Brotherly Love

The weight of their hearts and their care for each other was the sum of their treasure

By Loren Lewis, MD
Franciscan Medical Group

One morning when I was working as an orderly some years ago, a man named Derek burst into the emergency department. He was frantic sobbing and out of breath. He was also disheveled and dirty, the kind of person it is easy to look right past. Pointing toward the door, he managed to tell us that his brother Tom was outside in a pickup truck and was sick.

We rushed out the door to find an old clunker of a pickup truck – the kind of vehicle it is easy to look right past. Tom was propped up on the seat of the pickup, leaning against the passenger door. His illness had overcome him; he had been dead for several hours already. Derek wept when we told him this.

I was overcome with sadness, but also a certain serenity as I learned the story of the two brothers. They had no other family, no friends and no possessions to speak of besides their clunky old truck and their spot in the dump where they parked at night. The weight of their hearts and their care for each other was the sum of their treasures.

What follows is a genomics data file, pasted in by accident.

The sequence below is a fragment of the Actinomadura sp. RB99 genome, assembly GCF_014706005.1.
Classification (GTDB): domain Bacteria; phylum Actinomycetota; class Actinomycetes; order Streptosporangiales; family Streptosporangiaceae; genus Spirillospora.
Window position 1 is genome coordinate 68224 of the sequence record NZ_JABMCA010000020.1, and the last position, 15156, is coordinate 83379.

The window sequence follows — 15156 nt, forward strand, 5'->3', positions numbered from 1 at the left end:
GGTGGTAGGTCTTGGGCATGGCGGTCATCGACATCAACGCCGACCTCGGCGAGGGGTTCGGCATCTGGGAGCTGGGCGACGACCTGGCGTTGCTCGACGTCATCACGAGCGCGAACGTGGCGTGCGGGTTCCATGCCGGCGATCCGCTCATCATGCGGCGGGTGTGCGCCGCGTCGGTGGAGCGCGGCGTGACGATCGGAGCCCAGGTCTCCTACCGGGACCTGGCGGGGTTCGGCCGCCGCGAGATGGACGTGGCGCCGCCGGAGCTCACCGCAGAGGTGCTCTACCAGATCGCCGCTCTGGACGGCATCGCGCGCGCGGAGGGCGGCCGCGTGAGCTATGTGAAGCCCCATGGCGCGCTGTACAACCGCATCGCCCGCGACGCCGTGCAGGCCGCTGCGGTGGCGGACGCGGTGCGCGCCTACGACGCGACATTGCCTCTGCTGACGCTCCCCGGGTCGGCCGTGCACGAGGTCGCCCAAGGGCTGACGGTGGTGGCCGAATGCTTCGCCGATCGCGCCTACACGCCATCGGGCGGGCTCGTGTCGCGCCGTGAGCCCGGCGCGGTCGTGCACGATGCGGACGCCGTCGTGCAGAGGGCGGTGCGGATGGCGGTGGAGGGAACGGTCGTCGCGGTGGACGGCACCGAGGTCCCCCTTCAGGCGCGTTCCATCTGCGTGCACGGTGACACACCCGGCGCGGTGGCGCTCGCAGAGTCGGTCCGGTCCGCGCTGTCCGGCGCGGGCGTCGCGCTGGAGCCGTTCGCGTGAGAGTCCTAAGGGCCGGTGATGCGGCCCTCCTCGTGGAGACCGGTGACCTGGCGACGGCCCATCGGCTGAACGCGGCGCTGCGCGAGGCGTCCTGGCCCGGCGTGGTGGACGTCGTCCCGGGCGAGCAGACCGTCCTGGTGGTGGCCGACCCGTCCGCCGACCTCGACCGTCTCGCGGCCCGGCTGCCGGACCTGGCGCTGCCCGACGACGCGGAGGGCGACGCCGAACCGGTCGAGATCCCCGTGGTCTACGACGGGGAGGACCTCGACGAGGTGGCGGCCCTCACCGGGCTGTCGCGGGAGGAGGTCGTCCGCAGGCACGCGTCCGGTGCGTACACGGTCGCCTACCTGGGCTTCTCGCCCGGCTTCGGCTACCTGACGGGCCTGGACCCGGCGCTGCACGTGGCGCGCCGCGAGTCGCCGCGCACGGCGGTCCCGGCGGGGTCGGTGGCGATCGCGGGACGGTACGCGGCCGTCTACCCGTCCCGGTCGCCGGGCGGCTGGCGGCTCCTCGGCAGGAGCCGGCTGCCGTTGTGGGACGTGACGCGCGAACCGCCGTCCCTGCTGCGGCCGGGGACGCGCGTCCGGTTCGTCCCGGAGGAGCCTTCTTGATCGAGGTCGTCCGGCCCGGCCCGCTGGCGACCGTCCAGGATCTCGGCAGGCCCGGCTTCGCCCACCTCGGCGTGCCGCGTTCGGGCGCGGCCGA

The more I listened to Derek; the more deeply I was affected by the depth of love and care he had for his brother. Derek didn’t really want anything else in life except for his brother to be alive again. Each had taken care of the other in times of need. They were used to not being helped, so they didn’t think of asking for help when Tom became sick.

That morning with Derek was a sermon with many lessons about family and neighbors. I’ve thought about it many times through the years. It reminds me of two things. I don’t need to depend on “things” and earthly possessions to be happy; love for family, friends and neighbors is a much richer source of joy and peace. Also, I felt that someone should have noticed the brothers, reached out to them and guided them to assistance. I’ve thought of how many times I may have passed someone and unknowingly, or even consciously, looked right past them. It makes me strive to make sure that the someone who notices and helps is me.

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 Lewis Loren, MD 13
Loren Lewis, MD